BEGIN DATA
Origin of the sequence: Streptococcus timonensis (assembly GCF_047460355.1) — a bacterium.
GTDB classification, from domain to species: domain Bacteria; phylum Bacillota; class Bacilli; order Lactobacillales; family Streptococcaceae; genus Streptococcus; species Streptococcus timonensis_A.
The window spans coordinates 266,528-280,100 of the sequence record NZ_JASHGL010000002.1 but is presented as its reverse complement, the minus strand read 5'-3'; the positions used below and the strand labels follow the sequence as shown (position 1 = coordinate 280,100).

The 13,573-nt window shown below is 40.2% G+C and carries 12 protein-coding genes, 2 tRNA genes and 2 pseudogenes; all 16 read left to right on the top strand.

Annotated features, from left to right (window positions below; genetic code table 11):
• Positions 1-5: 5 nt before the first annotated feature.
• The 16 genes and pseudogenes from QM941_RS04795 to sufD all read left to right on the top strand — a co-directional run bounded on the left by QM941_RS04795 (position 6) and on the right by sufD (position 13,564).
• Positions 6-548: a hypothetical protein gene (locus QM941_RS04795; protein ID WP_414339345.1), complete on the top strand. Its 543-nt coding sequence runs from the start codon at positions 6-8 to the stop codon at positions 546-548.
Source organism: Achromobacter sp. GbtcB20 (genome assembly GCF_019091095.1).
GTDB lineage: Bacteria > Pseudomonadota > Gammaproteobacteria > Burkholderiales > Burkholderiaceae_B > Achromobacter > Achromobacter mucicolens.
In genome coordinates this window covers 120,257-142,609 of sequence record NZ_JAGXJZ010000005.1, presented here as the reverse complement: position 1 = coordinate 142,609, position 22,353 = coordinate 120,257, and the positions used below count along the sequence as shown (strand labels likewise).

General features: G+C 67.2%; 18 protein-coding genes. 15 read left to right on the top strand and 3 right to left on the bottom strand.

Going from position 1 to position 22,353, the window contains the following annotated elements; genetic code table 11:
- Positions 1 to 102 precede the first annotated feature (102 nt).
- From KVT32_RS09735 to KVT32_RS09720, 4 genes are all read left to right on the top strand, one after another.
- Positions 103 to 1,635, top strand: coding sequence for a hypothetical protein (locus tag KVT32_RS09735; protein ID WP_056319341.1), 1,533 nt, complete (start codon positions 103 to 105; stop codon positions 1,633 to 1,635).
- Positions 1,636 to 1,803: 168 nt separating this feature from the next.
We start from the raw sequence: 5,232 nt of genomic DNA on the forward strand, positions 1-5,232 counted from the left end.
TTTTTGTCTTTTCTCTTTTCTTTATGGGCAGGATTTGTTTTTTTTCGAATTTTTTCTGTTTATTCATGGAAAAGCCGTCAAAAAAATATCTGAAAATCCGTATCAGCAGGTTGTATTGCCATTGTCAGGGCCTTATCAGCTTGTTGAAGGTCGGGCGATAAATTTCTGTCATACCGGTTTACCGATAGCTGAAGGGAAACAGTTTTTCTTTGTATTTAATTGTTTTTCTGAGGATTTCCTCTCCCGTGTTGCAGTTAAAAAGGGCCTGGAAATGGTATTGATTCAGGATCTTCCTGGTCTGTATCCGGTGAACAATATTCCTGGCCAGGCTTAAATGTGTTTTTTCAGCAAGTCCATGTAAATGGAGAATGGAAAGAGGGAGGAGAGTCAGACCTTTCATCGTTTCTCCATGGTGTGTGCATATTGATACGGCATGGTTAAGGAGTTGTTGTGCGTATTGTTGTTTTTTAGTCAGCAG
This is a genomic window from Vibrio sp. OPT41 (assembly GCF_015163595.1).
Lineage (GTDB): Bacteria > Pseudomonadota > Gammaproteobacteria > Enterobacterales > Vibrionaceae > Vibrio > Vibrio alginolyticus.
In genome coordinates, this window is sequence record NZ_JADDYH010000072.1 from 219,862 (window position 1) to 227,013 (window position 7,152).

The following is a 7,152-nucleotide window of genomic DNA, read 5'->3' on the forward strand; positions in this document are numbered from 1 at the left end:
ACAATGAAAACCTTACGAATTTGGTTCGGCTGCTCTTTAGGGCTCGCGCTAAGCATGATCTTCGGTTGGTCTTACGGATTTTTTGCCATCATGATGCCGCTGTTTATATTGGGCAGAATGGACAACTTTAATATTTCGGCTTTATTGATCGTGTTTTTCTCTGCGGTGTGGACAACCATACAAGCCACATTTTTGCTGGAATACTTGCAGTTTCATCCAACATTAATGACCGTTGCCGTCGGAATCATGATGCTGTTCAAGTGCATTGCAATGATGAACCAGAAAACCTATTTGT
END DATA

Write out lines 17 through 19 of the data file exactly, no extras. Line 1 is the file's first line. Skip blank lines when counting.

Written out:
- Positions 1,636 to 1,803: 168 nt separating this feature from the next.
We start from the raw sequence: 5,232 nt of genomic DNA on the forward strand, positions 1-5,232 counted from the left end.
TTTTTGTCTTTTCTCTTTTCTTTATGGGCAGGATTTGTTTTTTTTCGAATTTTTTCTGTTTATTCATGGAAAAGCCGTCAAAAAAATATCTGAAAATCCGTATCAGCAGGTTGTATTGCCATTGTCAGGGCCTTATCAGCTTGTTGAAGGTCGGGCGATAAATTTCTGTCATACCGGTTTACCGATAGCTGAAGGGAAACAGTTTTTCTTTGTATTTAATTGTTTTTCTGAGGATTTCCTCTCCCGTGTTGCAGTTAAAAAGGGCCTGGAAATGGTATTGATTCAGGATCTTCCTGGTCTGTATCCGGTGAACAATATTCCTGGCCAGGCTTAAATGTGTTTTTTCAGCAAGTCCATGTAAATGGAGAATGGAAAGAGGGAGGAGAGTCAGACCTTTCATCGTTTCTCCATGGTGTGTGCATATTGATACGGCATGGTTAAGGAGTTGTTGTGCGTATTGTTGTTTTTTAGTCAGCAG